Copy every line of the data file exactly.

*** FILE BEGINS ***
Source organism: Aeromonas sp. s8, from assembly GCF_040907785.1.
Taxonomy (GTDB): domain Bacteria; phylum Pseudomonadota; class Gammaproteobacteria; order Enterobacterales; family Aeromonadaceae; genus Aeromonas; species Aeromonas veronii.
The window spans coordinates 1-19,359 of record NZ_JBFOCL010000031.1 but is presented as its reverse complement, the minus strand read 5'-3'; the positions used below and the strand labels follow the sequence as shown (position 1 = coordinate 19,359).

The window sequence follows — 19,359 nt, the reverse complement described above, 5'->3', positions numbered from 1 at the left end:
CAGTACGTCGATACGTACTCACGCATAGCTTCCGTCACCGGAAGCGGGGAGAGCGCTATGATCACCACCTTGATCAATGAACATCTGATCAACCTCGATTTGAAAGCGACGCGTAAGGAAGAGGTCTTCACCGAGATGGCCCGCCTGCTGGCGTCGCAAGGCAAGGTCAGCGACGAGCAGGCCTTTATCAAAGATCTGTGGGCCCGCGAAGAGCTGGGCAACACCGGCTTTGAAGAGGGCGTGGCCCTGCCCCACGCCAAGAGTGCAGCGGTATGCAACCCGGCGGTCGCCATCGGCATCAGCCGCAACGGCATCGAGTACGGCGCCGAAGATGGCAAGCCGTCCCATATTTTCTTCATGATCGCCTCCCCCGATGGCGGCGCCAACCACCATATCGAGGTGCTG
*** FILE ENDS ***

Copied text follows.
Source organism: Aeromonas sp. s8, from assembly GCF_040907785.1.
Taxonomy (GTDB): domain Bacteria; phylum Pseudomonadota; class Gammaproteobacteria; order Enterobacterales; family Aeromonadaceae; genus Aeromonas; species Aeromonas veronii.
The window spans coordinates 1-19,359 of record NZ_JBFOCL010000031.1 but is presented as its reverse complement, the minus strand read 5'-3'; the positions used below and the strand labels follow the sequence as shown (position 1 = coordinate 19,359).

The window sequence follows — 19,359 nt, the reverse complement described above, 5'->3', positions numbered from 1 at the left end:
CAGTACGTCGATACGTACTCACGCATAGCTTCCGTCACCGGAAGCGGGGAGAGCGCTATGATCACCACCTTGATCAATGAACATCTGATCAACCTCGATTTGAAAGCGACGCGTAAGGAAGAGGTCTTCACCGAGATGGCCCGCCTGCTGGCGTCGCAAGGCAAGGTCAGCGACGAGCAGGCCTTTATCAAAGATCTGTGGGCCCGCGAAGAGCTGGGCAACACCGGCTTTGAAGAGGGCGTGGCCCTGCCCCACGCCAAGAGTGCAGCGGTATGCAACCCGGCGGTCGCCATCGGCATCAGCCGCAACGGCATCGAGTACGGCGCCGAAGATGGCAAGCCGTCCCATATTTTCTTCATGATCGCCTCCCCCGATGGCGGCGCCAACCACCATATCGAGGTGCTG